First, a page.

f The Wittenberg Door: Where is God in Evil and Suffering?

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Commenting on Christendom, culture, history, and other oddities of life from an historic Protestant perspective.

Thursday, December 26, 2013

Where is God in Evil and Suffering?

There was a little girl of five who was hated by her mother and father. . . . This poor child of five was subjected to every possible torture by those cultivated parents. They beat her, thrashed her, kicked her for no reason till her body was one bruise. Then, they went to greater refinements of cruelty—shut her up all night in the cold and frost in a privy [outhouse], and because she didn’t ask to be taken up at night (as though a child of five sleeping its angelic, sound sleep could be trained to wake and ask), they smeared her face and filled her mouth with excrement, and it was her mother, her mother did this. And that mother could sleep, hearing the poor child’s groans!

Can you understand why a little creature, who can’t even understand what’s done to her, should beat her little aching heart with her tiny fist in the dark in the cold and weep her meek, unresentful tears to dear, kind God to protect her? Do you understand that, friend and brother, you pious and humble novice? Do you understand why this infamy must be and is permitted?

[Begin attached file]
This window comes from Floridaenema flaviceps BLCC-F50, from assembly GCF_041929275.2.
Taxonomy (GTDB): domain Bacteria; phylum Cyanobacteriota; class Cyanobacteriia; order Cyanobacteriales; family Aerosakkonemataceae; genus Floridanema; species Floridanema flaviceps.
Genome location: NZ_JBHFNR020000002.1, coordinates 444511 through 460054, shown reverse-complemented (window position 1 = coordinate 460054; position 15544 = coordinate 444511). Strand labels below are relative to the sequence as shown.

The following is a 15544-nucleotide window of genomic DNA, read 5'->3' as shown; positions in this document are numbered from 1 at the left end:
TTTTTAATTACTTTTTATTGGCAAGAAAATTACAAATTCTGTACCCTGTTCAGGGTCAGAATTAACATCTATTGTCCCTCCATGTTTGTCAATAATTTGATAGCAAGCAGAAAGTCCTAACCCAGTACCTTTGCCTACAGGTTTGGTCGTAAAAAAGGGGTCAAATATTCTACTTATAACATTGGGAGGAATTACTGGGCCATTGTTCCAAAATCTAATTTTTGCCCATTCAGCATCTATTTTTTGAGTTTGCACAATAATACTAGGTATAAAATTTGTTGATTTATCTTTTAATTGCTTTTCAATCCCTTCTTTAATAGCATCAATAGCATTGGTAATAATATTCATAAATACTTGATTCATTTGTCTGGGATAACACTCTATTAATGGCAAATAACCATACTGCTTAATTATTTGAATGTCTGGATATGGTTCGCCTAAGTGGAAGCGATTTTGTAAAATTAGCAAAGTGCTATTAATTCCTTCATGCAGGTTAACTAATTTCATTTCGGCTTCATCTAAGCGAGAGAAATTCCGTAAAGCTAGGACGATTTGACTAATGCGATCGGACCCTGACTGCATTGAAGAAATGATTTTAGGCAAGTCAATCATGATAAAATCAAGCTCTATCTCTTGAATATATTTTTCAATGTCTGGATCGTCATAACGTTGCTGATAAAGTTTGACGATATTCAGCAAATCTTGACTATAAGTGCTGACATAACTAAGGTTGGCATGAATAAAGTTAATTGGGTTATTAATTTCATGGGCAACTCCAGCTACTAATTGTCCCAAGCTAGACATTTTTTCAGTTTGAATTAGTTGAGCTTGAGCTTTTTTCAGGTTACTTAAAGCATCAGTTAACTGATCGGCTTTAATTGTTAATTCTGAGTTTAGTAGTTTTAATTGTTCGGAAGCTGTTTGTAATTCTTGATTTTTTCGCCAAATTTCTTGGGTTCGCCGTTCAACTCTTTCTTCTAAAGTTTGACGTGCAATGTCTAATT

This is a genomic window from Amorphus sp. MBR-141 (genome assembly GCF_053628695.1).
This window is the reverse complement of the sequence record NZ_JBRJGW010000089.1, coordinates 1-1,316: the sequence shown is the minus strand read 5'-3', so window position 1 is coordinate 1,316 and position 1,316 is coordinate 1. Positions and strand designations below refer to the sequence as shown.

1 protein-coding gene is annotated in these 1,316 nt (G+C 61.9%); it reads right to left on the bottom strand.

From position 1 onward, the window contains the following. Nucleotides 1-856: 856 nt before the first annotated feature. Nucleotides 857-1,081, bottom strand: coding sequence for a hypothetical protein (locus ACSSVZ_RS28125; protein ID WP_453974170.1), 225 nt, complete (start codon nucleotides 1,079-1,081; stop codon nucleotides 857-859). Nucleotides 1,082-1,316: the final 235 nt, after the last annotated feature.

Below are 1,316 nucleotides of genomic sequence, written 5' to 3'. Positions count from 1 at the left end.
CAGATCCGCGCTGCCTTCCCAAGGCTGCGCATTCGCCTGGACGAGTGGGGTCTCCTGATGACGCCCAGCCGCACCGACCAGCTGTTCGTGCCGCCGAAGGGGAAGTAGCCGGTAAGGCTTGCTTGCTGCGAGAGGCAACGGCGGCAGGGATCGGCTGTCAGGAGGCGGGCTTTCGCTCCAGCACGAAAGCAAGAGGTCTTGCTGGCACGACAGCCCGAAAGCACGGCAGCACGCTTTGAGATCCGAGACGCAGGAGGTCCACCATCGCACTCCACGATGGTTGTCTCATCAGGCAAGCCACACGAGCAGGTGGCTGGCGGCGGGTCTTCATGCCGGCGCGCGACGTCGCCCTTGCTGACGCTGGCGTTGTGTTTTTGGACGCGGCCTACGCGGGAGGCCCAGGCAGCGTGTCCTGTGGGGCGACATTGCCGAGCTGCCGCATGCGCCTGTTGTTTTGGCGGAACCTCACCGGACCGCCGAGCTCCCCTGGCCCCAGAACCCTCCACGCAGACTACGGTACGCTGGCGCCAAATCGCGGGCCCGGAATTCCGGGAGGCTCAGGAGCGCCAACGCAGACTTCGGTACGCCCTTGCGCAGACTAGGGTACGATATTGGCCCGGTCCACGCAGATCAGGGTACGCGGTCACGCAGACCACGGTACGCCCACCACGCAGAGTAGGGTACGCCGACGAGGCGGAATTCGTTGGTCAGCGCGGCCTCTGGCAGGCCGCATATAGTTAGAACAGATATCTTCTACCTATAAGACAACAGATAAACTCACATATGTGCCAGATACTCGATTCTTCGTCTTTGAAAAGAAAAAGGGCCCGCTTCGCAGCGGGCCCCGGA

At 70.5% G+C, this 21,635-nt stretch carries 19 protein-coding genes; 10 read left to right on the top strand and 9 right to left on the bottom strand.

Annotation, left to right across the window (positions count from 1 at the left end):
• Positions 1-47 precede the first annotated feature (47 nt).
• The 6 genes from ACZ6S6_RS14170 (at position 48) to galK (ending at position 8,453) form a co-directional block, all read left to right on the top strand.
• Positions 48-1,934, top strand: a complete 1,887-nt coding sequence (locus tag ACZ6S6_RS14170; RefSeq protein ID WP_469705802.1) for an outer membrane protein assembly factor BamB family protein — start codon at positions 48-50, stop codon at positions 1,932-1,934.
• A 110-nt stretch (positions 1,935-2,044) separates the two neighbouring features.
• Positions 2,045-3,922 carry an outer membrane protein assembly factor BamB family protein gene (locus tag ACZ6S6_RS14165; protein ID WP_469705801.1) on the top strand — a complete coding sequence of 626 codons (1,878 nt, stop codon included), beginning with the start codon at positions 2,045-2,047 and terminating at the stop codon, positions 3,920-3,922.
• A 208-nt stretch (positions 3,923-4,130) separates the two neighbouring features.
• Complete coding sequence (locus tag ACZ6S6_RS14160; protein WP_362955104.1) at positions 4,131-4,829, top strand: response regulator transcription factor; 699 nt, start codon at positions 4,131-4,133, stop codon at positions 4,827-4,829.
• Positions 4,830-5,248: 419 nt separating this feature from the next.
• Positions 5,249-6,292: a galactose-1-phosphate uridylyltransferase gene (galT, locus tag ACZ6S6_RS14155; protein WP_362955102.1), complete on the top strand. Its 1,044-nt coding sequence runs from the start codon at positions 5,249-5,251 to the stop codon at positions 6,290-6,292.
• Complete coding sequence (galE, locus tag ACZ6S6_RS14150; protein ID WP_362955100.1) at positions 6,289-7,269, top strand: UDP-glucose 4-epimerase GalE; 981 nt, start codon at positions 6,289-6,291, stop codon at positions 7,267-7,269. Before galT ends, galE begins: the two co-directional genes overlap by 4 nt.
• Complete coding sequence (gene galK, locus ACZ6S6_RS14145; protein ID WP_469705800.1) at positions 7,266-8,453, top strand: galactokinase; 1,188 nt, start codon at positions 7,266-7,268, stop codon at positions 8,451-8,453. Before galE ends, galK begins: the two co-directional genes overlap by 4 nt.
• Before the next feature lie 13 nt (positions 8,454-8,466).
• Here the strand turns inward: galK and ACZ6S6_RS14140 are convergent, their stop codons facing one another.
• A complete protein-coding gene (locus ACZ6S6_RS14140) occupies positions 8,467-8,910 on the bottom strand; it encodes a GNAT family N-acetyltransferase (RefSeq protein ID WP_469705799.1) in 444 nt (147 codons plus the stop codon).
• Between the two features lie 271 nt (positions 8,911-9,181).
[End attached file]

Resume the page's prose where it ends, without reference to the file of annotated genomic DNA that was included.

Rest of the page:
Dostoevsky’s horrifying tale makes the question of evil and God’s sovereignty very personal, very human. Before I was Reformed I would have simply said that it’s man’s fault, not God’s. The retort was always the same, “Couldn’t God have stopped it?” My answer that God doesn’t interfere with the free-will decisions of men seemed trite and ad-hoc even to me—and I wasn’t able to escape the conclusion that all such suffering was ultimately purposeless.

After becoming Reformed my answer changed. I understood that God was sovereign and decrees all things that come to pass. That there is a purpose in such suffering, although we might not understand what it is. In other words, God has a morally sufficient reason for the suffering that occurs in this life.

In an interview with Justin Taylor, John Piper provides a more artful and in-depth explanation to this troubling issue. After referencing the above passages from The Brothers Karamazov, Justin Taylor asks, “Where was God?”

The question where is metaphorical and hardly has an answer. “On the throne of the universe preparing a place for the little girl in heaven that will recompense her ten-thousand-fold for everything she is experiencing.” “Preparing hell for her parents so that justice will be done perfectly.” And those who look upon both the heaven recompense and the hell recompense will bow in sovereign wonder at the justice of God. Those are possible answers to where he is.

You can read more here.

--The Catechizer



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